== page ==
The Persians would later have their revenge on the Macedonians as the Persian empire spread to become the largest at the time, but the empire’s fortunes would inevitably turn. A more recent invasion of Persia also made its terrible mark on Persepolis. The Arab invaders that brought Islam to the Iranian Plateau to largely replace the native religion of Zoroastrianism defaced the thousands of relief statues on the palace walls and staircases representing the subjects of the king. The faces were broken off of human and animal figures alike in objection to the use of graven images, a belief discarded long ago. Visitors can still see the pristine faces of a few figures protected by moving sand and dirt that buried them after the burning by Alexander’s troops in the 4th century BC, thus laying undetected by the Arabe invaders 1000 years later.

Most of the site was excavated in the early 20th century and digging and renovations continue. Standing high on a hill overlooking the site from the tomb of Xerxes, son of Cyrus I, the extraordinary view of the ancient palaces and valley below is awe-inspiring. This must be how the last Pahlavi Shah of Iran felt when he built the tents used in his extravagant celebration of Persia’s 2500 anniversary. Those tents are still visible just beyond the ancient ruins but are tattered 25 years after the event that brought kings and queens from around the world but failed to include the Persian people in a celebration of their own country. Today’s Islamic government gives some attention to the ancient remains of Persia though not nearly enough for the archaeologists who attend to it. But they have no regard for the excesses of international ceremony that the Shah favored.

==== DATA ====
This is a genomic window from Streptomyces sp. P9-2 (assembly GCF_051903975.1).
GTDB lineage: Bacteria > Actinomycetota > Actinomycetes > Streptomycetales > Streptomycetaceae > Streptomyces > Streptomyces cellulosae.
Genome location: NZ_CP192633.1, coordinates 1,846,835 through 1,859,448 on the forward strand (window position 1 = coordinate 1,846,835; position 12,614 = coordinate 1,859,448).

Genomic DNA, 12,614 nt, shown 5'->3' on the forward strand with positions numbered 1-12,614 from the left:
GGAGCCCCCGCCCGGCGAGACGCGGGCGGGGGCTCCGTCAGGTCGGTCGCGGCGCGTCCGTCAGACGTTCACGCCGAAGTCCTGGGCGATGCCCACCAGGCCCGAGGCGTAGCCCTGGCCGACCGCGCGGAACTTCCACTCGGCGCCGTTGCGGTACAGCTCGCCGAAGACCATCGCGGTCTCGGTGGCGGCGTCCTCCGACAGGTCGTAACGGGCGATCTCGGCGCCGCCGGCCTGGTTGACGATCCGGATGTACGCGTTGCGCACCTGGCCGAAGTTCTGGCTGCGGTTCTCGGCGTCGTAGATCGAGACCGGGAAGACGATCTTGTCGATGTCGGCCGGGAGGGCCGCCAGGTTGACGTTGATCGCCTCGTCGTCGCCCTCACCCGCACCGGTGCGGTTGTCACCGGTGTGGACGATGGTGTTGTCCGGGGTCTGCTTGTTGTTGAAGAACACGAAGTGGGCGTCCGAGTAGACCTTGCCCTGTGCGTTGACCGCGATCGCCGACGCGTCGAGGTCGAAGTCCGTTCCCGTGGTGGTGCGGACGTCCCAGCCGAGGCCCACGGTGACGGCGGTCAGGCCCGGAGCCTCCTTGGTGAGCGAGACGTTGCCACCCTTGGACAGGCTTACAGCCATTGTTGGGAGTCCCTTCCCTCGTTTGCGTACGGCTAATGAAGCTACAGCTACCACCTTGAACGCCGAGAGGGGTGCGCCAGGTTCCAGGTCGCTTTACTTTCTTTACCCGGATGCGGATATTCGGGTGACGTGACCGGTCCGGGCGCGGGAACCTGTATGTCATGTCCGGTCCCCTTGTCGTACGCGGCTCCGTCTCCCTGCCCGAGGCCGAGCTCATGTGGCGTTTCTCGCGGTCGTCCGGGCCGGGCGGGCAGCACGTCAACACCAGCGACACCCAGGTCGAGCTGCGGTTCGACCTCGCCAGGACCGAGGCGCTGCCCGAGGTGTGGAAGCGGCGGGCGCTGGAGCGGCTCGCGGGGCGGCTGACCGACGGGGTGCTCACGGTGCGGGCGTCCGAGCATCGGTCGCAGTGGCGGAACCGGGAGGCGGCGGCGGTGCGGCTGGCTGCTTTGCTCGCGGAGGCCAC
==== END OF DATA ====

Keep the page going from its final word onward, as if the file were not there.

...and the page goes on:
Captions for attached images: Bruni Observatory outside.jpg: The students of the University of Shiraz use the 20-inch Cassegrain telescope of Biruni Observatory -- Iran’s largest -- to carry out a program of stellar photometry. Biruni Observatory.jpg: Ali Dariush of the Department of Astronomy of the University of Shiraz explains the stellar photometry program carried out by students with Iran’s largest telescope, a 20-inch US-made Cassegrain. Hafez chador.jpg: A woman’s chador flows in the breeze as she waits of others at the top of steps leading to the sacred tomb of 13th poet Hafez in Shiraz. Hafez tomb visitors.jpg: Young and old move forward to touch and pray over the tomb of 13th mystic poet Hafez. Hafez tomb.jpg: The tomb of Hafez, a revered poet of the 13th century, in the southern Iranian city of Shiraz. Persepolis1.JPG: Persepolis, capitol of ancient Persia, founded over 2500 years ago by the first kings of the Persian empire.. Persepolis2.JPG: Reliefs representing visitors to the king on the stairway leading to Apadana Palace at Persepolis, ancient capitol of Persia. Persepolis3.JPG: A Lion attacking a bull, a common theme in earlier Persian reliefs and drawings. No on is certain of the meaning but it has been suggested that the lion and bull represent the constellations of Leo and Taurus, respectively, as one rises while the other sets at this latitude. Sa’adi prayer.jpg: A man prays over the tomb of revered 13th Persian poet Sa’adi. A sample of the poet’s work in tile is seen behind him. And an extra picture that has nothing to do with the text of the article but is interesting and astronomical. Note that this one was taken hand-held at something like 0.5 seconds and over 100mm so it’s not too sharp. Check the image of Venus and see if it’s suitable. Young moon.JPG: Amateur astronomers view the young moon, the first seen in Iran during this lunation and thus signifying that a new month of the Islamic calendar will begin the next day. Iran’s primary calendar is solar but the lunar Islamic calendar is followed for the timing of holidays and other important religious occasions.